About the Artist
My grandfather picked me as an artist at the age of two and a half years. I can still recall drawing the outline of a steam engine with crayon in my left hand and, by the time I got to the cab, I took over with my right hand to complete the drawing down that end. When I was three the family moved from Timaru to Christchurch where I spent my youth.
After completing high school I went on to do a graphic art course at the Technical Institute, which I ditched half way into the second year. My uncle, artist Bruce Harvey, got me my first job in the art field, so at the age of nineteen I moved to Auckland to become the layout artist for “Eve”, a new women's magazine.
A few years later I met Judith, who was to become my wife and, while raising twin daughters, Diana and Vanessa, we got on with the task of producing and marketing my work.
For around fifteen years I concentrated mainly on pen and ink drawings done in millions of tiny dots. Each took hundreds of hours to complete and they ranged in topic from New Zealand wildlife and bush to early colonial life.
During this time I sculpted my first bronze, a life sized study of a tuatara. Number 1 of this edition was presented to HRH Prince Philip by the World Wildlife Fund, and Tiritiri Matangi Island sanctuary benefited from funds raised from the sale of the Tuatara bronze.
In 1995, I was greatly inspired by our performance in the America's Cup in San Diego and gained the rights to do the official Team New Zealand portrait of NZL32, the winning boat. “Black Magic” was my first colour print edition and I had the honour of giving number 1 to Sir Peter Blake.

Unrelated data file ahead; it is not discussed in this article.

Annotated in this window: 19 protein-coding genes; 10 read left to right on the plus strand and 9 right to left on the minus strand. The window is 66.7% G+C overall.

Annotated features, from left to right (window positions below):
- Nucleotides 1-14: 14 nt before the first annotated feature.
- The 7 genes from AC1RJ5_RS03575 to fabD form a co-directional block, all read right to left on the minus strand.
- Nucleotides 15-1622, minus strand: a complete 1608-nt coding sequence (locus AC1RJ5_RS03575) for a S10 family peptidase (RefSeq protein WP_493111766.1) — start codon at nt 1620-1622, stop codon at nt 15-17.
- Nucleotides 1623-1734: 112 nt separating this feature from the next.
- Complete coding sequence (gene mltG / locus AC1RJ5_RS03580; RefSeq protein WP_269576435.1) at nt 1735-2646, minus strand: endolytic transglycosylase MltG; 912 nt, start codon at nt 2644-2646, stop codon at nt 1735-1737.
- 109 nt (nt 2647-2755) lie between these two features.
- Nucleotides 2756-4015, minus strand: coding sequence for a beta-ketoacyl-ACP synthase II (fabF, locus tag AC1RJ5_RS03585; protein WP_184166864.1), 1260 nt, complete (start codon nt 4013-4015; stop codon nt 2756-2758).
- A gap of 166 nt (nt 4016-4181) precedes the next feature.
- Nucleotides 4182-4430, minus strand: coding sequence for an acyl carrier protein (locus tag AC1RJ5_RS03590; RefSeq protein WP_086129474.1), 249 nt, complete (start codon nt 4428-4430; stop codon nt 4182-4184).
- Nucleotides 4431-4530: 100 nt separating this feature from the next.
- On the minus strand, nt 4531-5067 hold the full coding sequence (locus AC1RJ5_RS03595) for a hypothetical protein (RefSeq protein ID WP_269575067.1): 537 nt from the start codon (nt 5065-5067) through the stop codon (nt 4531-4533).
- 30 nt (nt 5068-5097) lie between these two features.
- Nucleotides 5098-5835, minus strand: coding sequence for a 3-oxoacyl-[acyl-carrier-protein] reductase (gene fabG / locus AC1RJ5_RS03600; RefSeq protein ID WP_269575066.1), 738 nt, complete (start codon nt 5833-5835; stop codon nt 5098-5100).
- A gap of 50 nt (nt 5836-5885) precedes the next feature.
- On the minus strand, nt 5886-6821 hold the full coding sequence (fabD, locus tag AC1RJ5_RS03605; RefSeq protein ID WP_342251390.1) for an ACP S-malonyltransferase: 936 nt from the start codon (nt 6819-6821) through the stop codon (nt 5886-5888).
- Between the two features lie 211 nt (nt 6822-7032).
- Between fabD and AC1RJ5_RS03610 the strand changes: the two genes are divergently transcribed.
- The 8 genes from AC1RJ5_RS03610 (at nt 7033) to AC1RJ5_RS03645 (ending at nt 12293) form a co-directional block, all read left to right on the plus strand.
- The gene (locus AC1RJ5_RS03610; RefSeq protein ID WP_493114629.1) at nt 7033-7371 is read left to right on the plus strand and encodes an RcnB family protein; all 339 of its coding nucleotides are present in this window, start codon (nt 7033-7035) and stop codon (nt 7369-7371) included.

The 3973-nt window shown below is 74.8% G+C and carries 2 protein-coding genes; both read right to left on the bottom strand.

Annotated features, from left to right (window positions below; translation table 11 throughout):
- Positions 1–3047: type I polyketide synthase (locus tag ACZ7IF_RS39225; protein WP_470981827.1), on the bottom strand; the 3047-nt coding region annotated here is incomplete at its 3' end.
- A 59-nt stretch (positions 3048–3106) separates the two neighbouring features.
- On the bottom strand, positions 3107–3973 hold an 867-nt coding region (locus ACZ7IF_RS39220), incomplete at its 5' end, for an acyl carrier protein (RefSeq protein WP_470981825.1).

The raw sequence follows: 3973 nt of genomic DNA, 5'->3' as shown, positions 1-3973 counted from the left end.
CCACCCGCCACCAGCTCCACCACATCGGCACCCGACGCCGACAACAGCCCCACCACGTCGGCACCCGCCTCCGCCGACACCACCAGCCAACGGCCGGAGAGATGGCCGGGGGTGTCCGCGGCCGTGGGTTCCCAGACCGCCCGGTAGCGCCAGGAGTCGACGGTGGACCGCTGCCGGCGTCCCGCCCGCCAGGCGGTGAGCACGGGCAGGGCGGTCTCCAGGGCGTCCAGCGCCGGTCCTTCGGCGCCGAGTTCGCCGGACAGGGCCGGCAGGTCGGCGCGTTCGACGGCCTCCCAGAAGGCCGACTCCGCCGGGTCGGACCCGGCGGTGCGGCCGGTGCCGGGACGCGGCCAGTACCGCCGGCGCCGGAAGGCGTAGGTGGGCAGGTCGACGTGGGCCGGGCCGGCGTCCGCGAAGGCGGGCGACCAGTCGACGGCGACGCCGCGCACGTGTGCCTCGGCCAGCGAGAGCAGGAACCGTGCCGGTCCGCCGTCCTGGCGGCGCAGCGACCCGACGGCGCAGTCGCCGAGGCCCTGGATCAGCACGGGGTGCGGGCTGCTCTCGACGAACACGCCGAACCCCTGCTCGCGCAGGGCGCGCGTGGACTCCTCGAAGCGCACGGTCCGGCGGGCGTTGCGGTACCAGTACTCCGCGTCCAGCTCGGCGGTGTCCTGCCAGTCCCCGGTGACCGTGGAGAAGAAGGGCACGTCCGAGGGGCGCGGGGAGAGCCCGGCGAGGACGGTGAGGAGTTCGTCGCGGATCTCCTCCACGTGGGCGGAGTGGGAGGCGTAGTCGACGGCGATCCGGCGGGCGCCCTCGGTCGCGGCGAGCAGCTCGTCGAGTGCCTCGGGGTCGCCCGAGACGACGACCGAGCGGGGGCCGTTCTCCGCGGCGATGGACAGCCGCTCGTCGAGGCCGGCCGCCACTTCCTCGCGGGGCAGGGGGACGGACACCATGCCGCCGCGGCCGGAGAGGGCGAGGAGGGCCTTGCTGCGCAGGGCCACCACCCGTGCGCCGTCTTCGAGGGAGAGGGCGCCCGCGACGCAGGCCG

The Antarctic Heritage Trust commissioned me to do a painting, as a fundraiser for the preservation of the historic huts down on the ice. “I may be some time” is a watercolour study of the interior of Captain Scott’s hut at Cape Evans.
More recently, I have been working in the field of New Zealand marine wildlife, painting and sculpting our magnificent marlin and other fish. I found there was keen interest in these and an opportunity to contribute to marine conservation projects.
In 2006 I ventured into a new world of fine art digital printing on canvas, with the Moreporks painting, “And what can we do for you?” The print quality is amazing and my collection of editions on canvas has grown from there.
Sir Colin Meads gave me his permission for a bronze of him in his heyday and this was launched in 2013 at a lively evening at the Helensville Rugby Club.
I have always taken on a certain amount of commissioned work while producing pieces for limited editions. Recently I completed my largest oil painting to date, the 2 metre by 1 metre canvas of “Rangitoto”, the iconic island that can be clearly seen from many places along Auckland’s east coast.